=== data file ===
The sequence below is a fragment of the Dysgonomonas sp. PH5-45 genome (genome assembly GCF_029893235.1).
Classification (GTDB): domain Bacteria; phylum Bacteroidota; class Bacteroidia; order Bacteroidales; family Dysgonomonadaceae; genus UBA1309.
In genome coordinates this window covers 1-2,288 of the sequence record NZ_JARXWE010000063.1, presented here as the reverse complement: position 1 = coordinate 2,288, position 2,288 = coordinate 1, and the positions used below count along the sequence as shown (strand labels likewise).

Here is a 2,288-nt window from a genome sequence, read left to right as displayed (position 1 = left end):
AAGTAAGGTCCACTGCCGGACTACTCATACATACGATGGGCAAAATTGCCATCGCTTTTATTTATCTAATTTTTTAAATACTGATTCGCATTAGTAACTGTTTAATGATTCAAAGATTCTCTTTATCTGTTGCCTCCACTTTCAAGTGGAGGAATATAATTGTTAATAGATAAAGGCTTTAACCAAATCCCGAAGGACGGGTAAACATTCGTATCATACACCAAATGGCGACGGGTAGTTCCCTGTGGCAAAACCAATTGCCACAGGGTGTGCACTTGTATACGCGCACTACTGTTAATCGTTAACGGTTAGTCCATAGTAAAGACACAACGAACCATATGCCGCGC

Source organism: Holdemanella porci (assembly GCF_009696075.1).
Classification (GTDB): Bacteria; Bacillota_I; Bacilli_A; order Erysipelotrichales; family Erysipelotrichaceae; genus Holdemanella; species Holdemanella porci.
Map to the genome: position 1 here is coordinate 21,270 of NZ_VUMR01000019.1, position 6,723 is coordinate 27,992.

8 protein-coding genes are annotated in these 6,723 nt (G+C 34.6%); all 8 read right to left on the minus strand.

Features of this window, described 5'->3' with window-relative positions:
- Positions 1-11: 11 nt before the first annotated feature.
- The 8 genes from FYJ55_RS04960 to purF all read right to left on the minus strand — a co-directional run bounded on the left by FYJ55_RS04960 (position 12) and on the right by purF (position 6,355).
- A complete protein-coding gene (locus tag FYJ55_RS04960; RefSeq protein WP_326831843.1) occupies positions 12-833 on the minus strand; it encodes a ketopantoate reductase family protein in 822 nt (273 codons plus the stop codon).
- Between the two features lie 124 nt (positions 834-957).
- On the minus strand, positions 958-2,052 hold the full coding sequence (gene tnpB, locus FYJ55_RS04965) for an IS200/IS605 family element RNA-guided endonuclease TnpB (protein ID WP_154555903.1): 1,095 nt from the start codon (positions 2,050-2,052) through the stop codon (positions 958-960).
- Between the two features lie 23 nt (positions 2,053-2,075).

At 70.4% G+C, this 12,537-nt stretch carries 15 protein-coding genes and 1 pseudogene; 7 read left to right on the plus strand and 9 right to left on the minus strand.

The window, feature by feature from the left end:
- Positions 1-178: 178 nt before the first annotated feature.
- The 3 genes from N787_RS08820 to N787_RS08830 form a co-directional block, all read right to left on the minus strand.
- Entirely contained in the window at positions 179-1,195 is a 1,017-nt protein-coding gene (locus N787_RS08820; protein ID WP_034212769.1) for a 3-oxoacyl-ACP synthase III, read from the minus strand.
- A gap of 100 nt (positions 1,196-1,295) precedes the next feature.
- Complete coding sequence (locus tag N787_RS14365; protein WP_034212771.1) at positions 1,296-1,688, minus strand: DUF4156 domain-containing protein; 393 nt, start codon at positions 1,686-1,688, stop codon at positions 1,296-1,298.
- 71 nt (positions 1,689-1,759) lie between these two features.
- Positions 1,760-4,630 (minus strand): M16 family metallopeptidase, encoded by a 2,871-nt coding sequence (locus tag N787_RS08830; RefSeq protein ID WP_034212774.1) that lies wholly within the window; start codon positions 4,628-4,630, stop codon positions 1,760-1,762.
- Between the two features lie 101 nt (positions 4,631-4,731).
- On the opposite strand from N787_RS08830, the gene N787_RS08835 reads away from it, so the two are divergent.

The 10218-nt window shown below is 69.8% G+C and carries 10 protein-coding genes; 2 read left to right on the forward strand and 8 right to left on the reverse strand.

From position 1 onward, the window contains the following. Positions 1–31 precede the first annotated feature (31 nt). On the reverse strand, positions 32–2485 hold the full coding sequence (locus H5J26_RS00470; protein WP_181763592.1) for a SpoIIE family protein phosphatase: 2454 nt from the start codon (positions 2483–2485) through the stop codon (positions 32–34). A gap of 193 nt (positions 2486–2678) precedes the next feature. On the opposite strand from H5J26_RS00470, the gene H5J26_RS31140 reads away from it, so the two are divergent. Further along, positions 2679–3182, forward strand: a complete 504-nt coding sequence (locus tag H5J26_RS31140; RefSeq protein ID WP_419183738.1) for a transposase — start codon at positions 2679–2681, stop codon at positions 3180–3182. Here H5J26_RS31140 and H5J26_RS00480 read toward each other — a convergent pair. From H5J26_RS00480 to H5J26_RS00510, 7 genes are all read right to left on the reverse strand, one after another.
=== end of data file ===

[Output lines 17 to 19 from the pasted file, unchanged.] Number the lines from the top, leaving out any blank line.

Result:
At 70.4% G+C, this 12,537-nt stretch carries 15 protein-coding genes and 1 pseudogene; 7 read left to right on the plus strand and 9 right to left on the minus strand.

The window, feature by feature from the left end:
- Positions 1-178: 178 nt before the first annotated feature.